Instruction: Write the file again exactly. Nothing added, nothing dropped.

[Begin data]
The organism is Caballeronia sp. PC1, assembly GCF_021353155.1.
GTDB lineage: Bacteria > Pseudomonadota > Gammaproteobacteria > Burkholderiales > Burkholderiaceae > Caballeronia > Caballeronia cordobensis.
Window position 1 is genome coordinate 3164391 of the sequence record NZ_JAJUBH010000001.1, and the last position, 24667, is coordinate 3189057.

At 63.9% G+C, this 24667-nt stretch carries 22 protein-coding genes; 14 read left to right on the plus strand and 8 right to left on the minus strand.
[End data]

The organism is Caballeronia sp. PC1, assembly GCF_021353155.1.
GTDB lineage: Bacteria > Pseudomonadota > Gammaproteobacteria > Burkholderiales > Burkholderiaceae > Caballeronia > Caballeronia cordobensis.
Window position 1 is genome coordinate 3164391 of the sequence record NZ_JAJUBH010000001.1, and the last position, 24667, is coordinate 3189057.

At 63.9% G+C, this 24667-nt stretch carries 22 protein-coding genes; 14 read left to right on the plus strand and 8 right to left on the minus strand.